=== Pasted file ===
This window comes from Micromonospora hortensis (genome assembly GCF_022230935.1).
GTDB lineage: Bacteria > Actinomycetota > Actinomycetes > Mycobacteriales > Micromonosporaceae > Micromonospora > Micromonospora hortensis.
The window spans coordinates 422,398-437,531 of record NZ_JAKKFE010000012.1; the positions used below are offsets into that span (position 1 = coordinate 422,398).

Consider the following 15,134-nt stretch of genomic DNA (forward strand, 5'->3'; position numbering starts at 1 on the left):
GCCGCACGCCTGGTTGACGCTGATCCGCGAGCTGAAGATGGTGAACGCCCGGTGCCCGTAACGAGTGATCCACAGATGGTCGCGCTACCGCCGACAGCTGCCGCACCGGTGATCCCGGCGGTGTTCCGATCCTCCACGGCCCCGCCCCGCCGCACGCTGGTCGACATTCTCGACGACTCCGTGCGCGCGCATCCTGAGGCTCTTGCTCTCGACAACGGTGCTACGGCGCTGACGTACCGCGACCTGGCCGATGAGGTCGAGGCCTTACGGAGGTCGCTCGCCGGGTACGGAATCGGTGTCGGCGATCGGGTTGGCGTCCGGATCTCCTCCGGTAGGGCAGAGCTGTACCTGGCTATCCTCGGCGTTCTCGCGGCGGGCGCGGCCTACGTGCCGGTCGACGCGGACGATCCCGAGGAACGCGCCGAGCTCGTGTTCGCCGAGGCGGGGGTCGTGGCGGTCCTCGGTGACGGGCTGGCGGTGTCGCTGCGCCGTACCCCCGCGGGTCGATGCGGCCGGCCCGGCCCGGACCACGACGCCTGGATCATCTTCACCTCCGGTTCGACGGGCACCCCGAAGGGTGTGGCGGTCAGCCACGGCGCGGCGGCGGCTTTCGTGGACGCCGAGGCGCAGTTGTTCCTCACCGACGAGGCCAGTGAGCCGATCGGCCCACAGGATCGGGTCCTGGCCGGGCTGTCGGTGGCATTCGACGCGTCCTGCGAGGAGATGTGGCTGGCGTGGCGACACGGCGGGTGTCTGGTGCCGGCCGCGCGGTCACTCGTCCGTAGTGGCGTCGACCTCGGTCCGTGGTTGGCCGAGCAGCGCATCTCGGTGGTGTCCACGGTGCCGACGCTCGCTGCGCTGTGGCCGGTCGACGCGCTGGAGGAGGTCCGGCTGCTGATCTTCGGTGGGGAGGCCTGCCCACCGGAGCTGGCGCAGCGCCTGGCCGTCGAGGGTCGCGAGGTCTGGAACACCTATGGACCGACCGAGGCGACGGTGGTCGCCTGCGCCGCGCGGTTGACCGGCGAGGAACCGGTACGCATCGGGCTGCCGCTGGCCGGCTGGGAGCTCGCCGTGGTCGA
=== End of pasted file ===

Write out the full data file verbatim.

This window comes from Micromonospora hortensis (genome assembly GCF_022230935.1).
GTDB lineage: Bacteria > Actinomycetota > Actinomycetes > Mycobacteriales > Micromonosporaceae > Micromonospora > Micromonospora hortensis.
The window spans coordinates 422,398-437,531 of record NZ_JAKKFE010000012.1; the positions used below are offsets into that span (position 1 = coordinate 422,398).

Consider the following 15,134-nt stretch of genomic DNA (forward strand, 5'->3'; position numbering starts at 1 on the left):
GCCGCACGCCTGGTTGACGCTGATCCGCGAGCTGAAGATGGTGAACGCCCGGTGCCCGTAACGAGTGATCCACAGATGGTCGCGCTACCGCCGACAGCTGCCGCACCGGTGATCCCGGCGGTGTTCCGATCCTCCACGGCCCCGCCCCGCCGCACGCTGGTCGACATTCTCGACGACTCCGTGCGCGCGCATCCTGAGGCTCTTGCTCTCGACAACGGTGCTACGGCGCTGACGTACCGCGACCTGGCCGATGAGGTCGAGGCCTTACGGAGGTCGCTCGCCGGGTACGGAATCGGTGTCGGCGATCGGGTTGGCGTCCGGATCTCCTCCGGTAGGGCAGAGCTGTACCTGGCTATCCTCGGCGTTCTCGCGGCGGGCGCGGCCTACGTGCCGGTCGACGCGGACGATCCCGAGGAACGCGCCGAGCTCGTGTTCGCCGAGGCGGGGGTCGTGGCGGTCCTCGGTGACGGGCTGGCGGTGTCGCTGCGCCGTACCCCCGCGGGTCGATGCGGCCGGCCCGGCCCGGACCACGACGCCTGGATCATCTTCACCTCCGGTTCGACGGGCACCCCGAAGGGTGTGGCGGTCAGCCACGGCGCGGCGGCGGCTTTCGTGGACGCCGAGGCGCAGTTGTTCCTCACCGACGAGGCCAGTGAGCCGATCGGCCCACAGGATCGGGTCCTGGCCGGGCTGTCGGTGGCATTCGACGCGTCCTGCGAGGAGATGTGGCTGGCGTGGCGACACGGCGGGTGTCTGGTGCCGGCCGCGCGGTCACTCGTCCGTAGTGGCGTCGACCTCGGTCCGTGGTTGGCCGAGCAGCGCATCTCGGTGGTGTCCACGGTGCCGACGCTCGCTGCGCTGTGGCCGGTCGACGCGCTGGAGGAGGTCCGGCTGCTGATCTTCGGTGGGGAGGCCTGCCCACCGGAGCTGGCGCAGCGCCTGGCCGTCGAGGGTCGCGAGGTCTGGAACACCTATGGACCGACCGAGGCGACGGTGGTCGCCTGCGCCGCGCGGTTGACCGGCGAGGAACCGGTACGCATCGGGCTGCCGCTGGCCGGCTGGGAGCTCGCCGTGGTCGA